First Peter is not a letter we read all that often. It’s just tucked away back there toward the end of the New Testament as though it was embarrassed to be included. “I’ll just sit back here, out of the way, so as not to bother anyone,” it says. “Call me if you need me. But I hope you won’t. Really.” And why so shy? Besides the fact that Peter had been through the wringer and was probably a little skittish.
Well, this letter isn’t really for us. I mean it is, of course, all of scripture is God-breathed and useful for building up. This letter was written when the church was under constant threat; when the benediction was spoken in a whisper because everyone knew when they gathered again someone likely would be missing, caught up in the cleansing, deportations, and imprisonment. They were afraid of their neighbors. They were afraid people might discover that they practiced a minority religion, a suspect faith. They worried that neighbors might turn them in to the increasingly vigilant authorities who were out to make the nation safe. They were looked at with suspicion as they passed their neighbors on the street. They didn’t feel safe in their own hometowns, their own places of work. They were, in fact, model citizens. They did jobs no one else would do. Christians were often the only ones who cared for the dead, who would treat the body as though it was something precious and give it a decent burial. They believed that life was bigger than what we could see with our eyes. But others thought that was just odd. And icky. And scary.
Questions began to be raised in the communities of faith. Should we go underground? Should we hide? Blend in, act like them? Would it be safer to pretend we aren’t saved by grace through faith? Should we act as though we weren’t asked to pray for our enemies and pray for those who persecute us because it’s risky and darned hard? The question was, “Should our faith move inside: inside our heads, inside our hearts”” Should it be a personal faith that keeps us safe and warm where it really matters in the imaginations of our inner life?
This was the question Peter set out to answer in this letter. OK, let’s be aware that there are some who don’t think this letter was actually written by Peter. “The timing is wrong,” they say; “the vocabulary doesn’t sound like a Galilean fisherman. Besides, his name was Simon, not Peter.” OK, I get that. And they’re probably right. But doesn’t it sound like something Peter would do? If he didn’t write it, then maybe he said it, and later someone wrote it down and put his name on it. If he did write it, I’m sure he did it without a sense of irony.
If the question “should we hide” is the one being addressed, who better than Peter to answer it? Peter, who professed his loyalty to his Lord with moral conviction and then ran like a scared bunny when things got heated. Peter, who claimed his steadfastness with loud protests and then claimed to not know who they were talking about when someone asked him about this Jesus. Of course, Peter would answer this question. He’s been there. He understands the pull to save one’s own skin. He has a grasp on reality; he knows what will work and what won’t. He’s as pragmatic as they come. So, who better? What do you say, Peter? Stay safe? By no means.
We’d need to study the whole letter to get all the answer, but we can catch a glimpse of Peter’s spirit even in these opening verses. A new birth, that’s our gift. A new life not based on our merits, not earned by the sweat of our brows, but by the resurrection of Jesus Christ. And now that gift is ours. And nothing can diminish it. Nothing can snatch it out of our grasp. But it is ours. As sure as the air we breathe. As sure as the light we see. As sure as the hope in our hearts. It is ours, this gift of life. This way of seeing ourselves and all of creation around us. It is ours.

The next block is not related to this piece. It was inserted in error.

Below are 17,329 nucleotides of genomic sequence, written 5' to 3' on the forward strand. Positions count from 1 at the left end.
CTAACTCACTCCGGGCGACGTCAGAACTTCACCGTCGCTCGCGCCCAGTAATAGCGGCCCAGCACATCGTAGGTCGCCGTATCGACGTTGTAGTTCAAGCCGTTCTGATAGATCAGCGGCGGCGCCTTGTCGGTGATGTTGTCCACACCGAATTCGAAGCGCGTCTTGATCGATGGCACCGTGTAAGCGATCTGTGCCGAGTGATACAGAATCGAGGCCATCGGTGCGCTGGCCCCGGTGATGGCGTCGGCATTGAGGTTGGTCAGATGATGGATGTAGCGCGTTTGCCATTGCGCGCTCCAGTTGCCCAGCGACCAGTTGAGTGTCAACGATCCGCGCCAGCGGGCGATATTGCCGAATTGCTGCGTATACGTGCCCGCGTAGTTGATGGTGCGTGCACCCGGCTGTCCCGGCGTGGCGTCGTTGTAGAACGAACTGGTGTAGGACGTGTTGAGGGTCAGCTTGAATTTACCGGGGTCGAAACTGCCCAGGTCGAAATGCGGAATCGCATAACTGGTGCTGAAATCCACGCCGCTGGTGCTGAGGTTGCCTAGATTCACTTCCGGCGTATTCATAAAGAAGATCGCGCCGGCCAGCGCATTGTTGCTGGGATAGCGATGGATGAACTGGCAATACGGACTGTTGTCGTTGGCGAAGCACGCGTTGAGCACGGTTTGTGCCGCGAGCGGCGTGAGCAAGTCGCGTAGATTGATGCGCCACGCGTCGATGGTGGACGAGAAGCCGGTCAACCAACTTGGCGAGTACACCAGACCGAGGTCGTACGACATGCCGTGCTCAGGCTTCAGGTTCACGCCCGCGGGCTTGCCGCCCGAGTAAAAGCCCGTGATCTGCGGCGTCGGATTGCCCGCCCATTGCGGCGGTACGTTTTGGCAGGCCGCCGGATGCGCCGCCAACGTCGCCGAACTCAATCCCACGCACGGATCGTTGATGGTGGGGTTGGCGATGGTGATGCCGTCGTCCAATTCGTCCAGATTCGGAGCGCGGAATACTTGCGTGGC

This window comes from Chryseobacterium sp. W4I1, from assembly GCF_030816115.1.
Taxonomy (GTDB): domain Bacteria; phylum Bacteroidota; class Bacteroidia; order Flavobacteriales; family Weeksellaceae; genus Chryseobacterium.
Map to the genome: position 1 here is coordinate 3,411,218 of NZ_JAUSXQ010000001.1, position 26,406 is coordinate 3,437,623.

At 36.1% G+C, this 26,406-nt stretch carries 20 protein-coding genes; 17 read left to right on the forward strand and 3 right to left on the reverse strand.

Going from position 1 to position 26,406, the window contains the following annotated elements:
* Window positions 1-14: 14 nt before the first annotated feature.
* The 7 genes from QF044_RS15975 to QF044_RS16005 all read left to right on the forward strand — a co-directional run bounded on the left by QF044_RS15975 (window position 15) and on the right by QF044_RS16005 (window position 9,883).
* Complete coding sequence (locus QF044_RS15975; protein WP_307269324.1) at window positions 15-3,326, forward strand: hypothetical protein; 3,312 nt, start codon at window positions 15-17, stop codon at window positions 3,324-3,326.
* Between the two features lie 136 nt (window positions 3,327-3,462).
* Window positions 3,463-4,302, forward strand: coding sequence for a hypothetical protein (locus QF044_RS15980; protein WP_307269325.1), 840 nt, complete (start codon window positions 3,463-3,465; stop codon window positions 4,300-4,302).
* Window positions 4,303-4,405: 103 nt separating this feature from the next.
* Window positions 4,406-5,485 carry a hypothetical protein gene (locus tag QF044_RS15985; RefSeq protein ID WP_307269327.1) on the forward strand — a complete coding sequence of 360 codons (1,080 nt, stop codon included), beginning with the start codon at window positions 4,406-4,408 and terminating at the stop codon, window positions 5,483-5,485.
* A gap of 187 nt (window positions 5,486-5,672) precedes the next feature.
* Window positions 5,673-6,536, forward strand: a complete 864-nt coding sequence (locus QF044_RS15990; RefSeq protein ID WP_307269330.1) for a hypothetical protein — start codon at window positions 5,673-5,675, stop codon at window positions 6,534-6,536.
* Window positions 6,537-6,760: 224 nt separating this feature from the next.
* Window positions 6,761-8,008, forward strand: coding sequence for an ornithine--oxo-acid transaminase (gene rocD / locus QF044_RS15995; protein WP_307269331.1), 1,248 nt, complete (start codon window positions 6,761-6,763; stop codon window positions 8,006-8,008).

There is only one response to that. Only one. Rejoice. Psalm 16 tells us the same thing, that in God there is joy. That joy is found in obedience, in finding our place in the kin-dom, in following the counsel, in living into the instruction. All this is about living joy day by day, trusting in the constant presence of God and the blessings of fullness that we find in relationship with the creator. “Therefore, my heart is glad and my soul rejoices.”
Yes, of course, rejoice. And there are times when I can rejoice. Times when things are going well, and I can contemplate the fullness of the promise of eternity. Then, yes, I can look inward and rejoice; feel good about what has been given, content. Satisfied. “Uh, no,” says Peter, grinning in his beard. “You rejoice, even if now for a little while you suffer.” Wait, what? Rejoice while suffering? That doesn’t compute. “I know, right?” says Peter. “But yeah, it really does. Here’s the thing, you’re alive.” I know, and I’d like to stay that way. “No, alive. Not just living. You’re alive, which means that anything that happens is just a moment in eternity. Just a blip on the screen. So, all those things that terrify you don’t mean anything. They can’t diminish you; they can’t break you. You’re alive. I didn’t get that then. I get it now. All there is is love.”
Peter laughs at his own thoughts. “Sounds like a pop song, doesn’t it? But it’s the truth. The deep truth. Love that starts with him, the one I turned my back on, but who never turned his back on me. Love of him who loves so deeply it shakes you to the core. Love so profound we are remade. Made alive. Call it salvation; that’s the only word that fits. We are being saved by his love; saved to love as he loves. Saved to live as he lived. Does that sound like a party or what?”
His teeth gleam through that tangle of a beard, weathered face wrinkling around his eyes as he reaches out with those big fisherman hands to slap you on the back. “Welcome to the party,” he shouts a little too loudly. “Rejoice with an indescribable and glorious joy.” Amen, Peter, amen.